By Rob Docters, John Hanson, Cecilia Nguyen and Michael Barzelay
(McGraw-Hill, 264 pages, $34.95)
In a recent experiment, Coca-Cola Co. found that a can of soda sold in the sportswear aisle of Wal-Mart, alongside clothing, can command a higher price than if it’s positioned in the beverage aisle near its rivals. On a sunny day at the beach, of course, people would pay even more for that same can of cola.
It’s a telling example that when it comes to pricing, context matters. And not only for cola. Packaging manufacturer Pactiv Corp., for example, reports that the time frame of a customer’s needs drives the prices paid, with sharply higher prices accepted by customers with rush orders.
Consultants Rob Docters, John Hanson and Cecilia Nguyen, and London School of Economics Professor Michael Barzelay suggest that taking a contextual approach to pricing can boost what your customers pay. The improvement can range from 1 per cent to 7 per cent if you use some simple tools, to 30 per cent or more with a full range of initiatives. “Contextual pricing is the antidote to price pressure,” the four authors declare in Contextual Pricing.
When it comes to pricing, we initially think of input costs, value of the product, and the list price. Over time, we have recognized that costs are less important than what people are willing to pay for your product – how much they value it.
But the authors say the differences in price among various purchasing contexts are far greater than differences between products and competitors. In other words, value can be shaped more by context than the different offerings of different competitors.
The notion of list price used to be “the” price, going back to the Model T Ford, which was sold at one price only. More recently, the authors note, the iPod and iPhone were able to demand a single list price.
But with most products, list prices get discounted. The company really has a blizzard of prices that can be confusing to everyone who has to deal with them. The authors argue that understanding 20 to 25 market contexts for your firm, and turning those into prices you can stand by, would make more sense.
A context is essentially a scenario for a purchase, such as sales to long-time customers, skeptical potential new customers, large bids, or rush orders. “Instead of one useless list price and a thousand ad hoc customer prices, experience has shown it is simpler to have a score of market-derived prices that management can enforce and sales can believe in,” they write.
To reduce price pressures, the authors say you must be precise in your discounting. This requires asking three questions: Is the account at risk? Is price a factor in the risk? What is the optimum price?
Too often, the authors say, companies skip to the third question, focusing on a discount, rather than going through the process of determining whether the account is truly at risk and price is a factor in that risk.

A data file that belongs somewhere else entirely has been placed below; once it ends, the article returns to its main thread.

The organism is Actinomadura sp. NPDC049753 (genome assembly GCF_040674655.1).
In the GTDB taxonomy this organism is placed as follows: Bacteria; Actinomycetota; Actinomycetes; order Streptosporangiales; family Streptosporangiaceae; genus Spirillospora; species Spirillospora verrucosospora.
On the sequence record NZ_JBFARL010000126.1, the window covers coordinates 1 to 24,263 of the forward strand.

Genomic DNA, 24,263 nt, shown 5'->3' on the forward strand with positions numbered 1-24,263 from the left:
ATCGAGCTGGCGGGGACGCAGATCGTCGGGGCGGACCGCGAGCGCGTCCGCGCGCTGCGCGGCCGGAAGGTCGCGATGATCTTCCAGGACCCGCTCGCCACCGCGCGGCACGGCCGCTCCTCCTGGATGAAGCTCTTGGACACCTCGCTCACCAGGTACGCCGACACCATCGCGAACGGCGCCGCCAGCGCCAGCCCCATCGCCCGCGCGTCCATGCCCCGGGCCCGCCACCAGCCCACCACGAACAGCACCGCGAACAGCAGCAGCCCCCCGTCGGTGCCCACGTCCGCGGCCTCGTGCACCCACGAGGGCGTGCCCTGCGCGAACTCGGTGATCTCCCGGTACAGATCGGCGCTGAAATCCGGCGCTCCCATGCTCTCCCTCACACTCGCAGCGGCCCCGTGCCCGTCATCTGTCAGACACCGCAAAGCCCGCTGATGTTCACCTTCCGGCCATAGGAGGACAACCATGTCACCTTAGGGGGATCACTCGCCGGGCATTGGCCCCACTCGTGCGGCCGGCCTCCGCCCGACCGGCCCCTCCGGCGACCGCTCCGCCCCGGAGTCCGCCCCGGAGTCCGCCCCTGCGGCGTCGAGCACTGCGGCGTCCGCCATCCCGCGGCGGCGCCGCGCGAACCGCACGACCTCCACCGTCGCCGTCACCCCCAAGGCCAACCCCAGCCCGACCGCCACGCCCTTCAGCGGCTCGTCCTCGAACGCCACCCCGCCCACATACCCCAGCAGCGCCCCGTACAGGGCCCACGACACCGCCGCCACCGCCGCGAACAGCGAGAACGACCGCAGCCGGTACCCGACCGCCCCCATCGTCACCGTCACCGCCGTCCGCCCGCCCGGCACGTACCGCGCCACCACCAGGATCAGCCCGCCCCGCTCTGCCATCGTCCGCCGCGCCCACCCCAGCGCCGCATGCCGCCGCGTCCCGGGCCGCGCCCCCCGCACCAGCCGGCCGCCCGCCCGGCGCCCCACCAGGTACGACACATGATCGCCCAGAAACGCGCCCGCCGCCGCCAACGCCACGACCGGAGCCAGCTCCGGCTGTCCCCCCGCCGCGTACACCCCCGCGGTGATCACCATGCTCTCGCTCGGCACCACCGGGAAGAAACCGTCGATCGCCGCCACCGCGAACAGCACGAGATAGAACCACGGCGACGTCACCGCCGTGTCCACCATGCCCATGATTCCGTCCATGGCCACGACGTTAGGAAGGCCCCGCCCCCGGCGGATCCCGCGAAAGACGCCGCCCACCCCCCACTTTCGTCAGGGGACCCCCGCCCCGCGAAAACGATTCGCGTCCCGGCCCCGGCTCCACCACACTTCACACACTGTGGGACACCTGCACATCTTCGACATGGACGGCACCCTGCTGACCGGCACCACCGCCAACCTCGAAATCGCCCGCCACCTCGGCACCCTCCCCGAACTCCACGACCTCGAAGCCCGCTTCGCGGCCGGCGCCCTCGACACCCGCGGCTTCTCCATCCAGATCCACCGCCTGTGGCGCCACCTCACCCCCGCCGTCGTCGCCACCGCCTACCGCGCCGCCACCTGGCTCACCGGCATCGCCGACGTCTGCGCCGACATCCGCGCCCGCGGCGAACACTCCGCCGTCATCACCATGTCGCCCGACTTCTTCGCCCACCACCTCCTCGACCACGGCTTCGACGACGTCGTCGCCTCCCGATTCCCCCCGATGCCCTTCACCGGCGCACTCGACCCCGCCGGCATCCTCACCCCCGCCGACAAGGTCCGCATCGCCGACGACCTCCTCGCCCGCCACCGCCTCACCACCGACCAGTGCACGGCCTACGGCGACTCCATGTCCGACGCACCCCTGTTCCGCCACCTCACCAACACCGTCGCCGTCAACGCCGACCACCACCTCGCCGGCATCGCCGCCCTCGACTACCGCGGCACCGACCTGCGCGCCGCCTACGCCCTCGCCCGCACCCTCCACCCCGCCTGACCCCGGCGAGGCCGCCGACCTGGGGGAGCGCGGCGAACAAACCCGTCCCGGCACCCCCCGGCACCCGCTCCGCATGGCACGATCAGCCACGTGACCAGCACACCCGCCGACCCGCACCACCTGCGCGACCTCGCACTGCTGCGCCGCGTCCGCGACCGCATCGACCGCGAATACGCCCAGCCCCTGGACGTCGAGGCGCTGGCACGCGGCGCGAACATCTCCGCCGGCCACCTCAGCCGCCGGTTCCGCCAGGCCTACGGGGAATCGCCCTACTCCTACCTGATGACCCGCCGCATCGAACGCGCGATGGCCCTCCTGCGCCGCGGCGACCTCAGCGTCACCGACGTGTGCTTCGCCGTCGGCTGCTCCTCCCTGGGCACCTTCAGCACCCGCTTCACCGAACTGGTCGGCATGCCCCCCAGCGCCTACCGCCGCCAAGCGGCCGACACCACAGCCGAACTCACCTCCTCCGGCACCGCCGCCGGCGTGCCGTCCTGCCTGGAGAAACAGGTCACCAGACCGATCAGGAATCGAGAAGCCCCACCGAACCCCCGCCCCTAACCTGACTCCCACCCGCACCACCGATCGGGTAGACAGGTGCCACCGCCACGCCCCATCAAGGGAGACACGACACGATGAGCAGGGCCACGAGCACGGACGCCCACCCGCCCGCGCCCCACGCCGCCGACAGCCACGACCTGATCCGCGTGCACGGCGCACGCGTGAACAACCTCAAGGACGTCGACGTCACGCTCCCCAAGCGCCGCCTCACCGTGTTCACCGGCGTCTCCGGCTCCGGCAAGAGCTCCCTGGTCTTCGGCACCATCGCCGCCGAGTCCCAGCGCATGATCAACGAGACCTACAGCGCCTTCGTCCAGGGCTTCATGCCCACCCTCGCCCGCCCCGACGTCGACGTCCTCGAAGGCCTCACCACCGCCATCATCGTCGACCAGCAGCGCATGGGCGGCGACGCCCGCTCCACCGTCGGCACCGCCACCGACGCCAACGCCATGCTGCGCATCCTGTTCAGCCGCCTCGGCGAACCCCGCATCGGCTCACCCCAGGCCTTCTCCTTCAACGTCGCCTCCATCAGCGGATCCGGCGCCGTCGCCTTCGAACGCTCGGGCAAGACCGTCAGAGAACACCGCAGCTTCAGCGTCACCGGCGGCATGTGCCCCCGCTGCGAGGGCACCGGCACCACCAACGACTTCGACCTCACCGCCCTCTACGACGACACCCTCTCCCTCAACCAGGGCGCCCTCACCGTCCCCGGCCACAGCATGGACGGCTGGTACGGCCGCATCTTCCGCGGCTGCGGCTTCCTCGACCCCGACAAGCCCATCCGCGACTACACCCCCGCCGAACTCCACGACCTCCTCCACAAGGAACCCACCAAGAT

For example, one of your customers may have a new manager who is determined to switch suppliers simply to show his determination to initiate change. The account is at risk, but price isn’t a factor and a price discount is unlikely to help.
When you must discount, the authors caution that you not fall into the trap of thinking that the discount must be proportionate to the risk of losing the account: “More risk does not mean higher discounts.”
The proposed price should be linked to the customer’s point of reference. This includes whether awareness of competitive offerings is high or low, and what the customer perceives as the distinguishing differences between the competitive offerings – whether price is really a major factor, in other words. In high-risk situations, you need to demonstrate the value of your product package, including the switching costs if the customer goes elsewhere.
If the price pressure comes from a shift in the overall evolution of your industry, being adept at contextual pricing will place you in a better position to fight the threat.
One tactic is to reduce comparability with your rivals, by bundling the product and service so that you are offering an intangible with the product. “Many times a close look at how buyers make decisions will suggest a way to avoid price pressure and competitive defections,” the authors advise.
The authors suggest pricing has gained the reputation, somewhat unfairly, for being an arcane, academic discipline. Instead, all you need to do is understand how your customers think, and identify the elements of context that shape price. That may well be true, but this is still a complex book for readers who aren’t specialized at pricing, not helped by the fact it is jumpy and jargony.
Pricing, however, is at the heart of business success. At a minimum Contextual Pricing will sensitize you to the many factors you must consider.
Two recent books share the thoughts of a bevy of leaders in helping to understand success.
In What Makes Great Leaders Great (McGraw-Hill, 297 pages, $27.95), management consultant Frank Arnold mixes short biographical sketches of historical and current figures to explore issues such as questioning every assumption (Nicolaus Copernicus), self-motivation (Roger Federer), harnessing the power of a business mission (Bill Gates), and focusing on a single objective (Michelangelo).
Ottawa-based leadership coach Donna Karlin, in Leaders: Their Stories, Their Words (ABP Publishing, 249 pages, $23.95), interviews a series of “human-based” leaders, such as businessman and former New Brunswick premier Frank McKenna, retired Liberal senator Laurier LaPierre, Michigan-based economic developer Ron Kitchens and American comic-strip writer Tom Stern.
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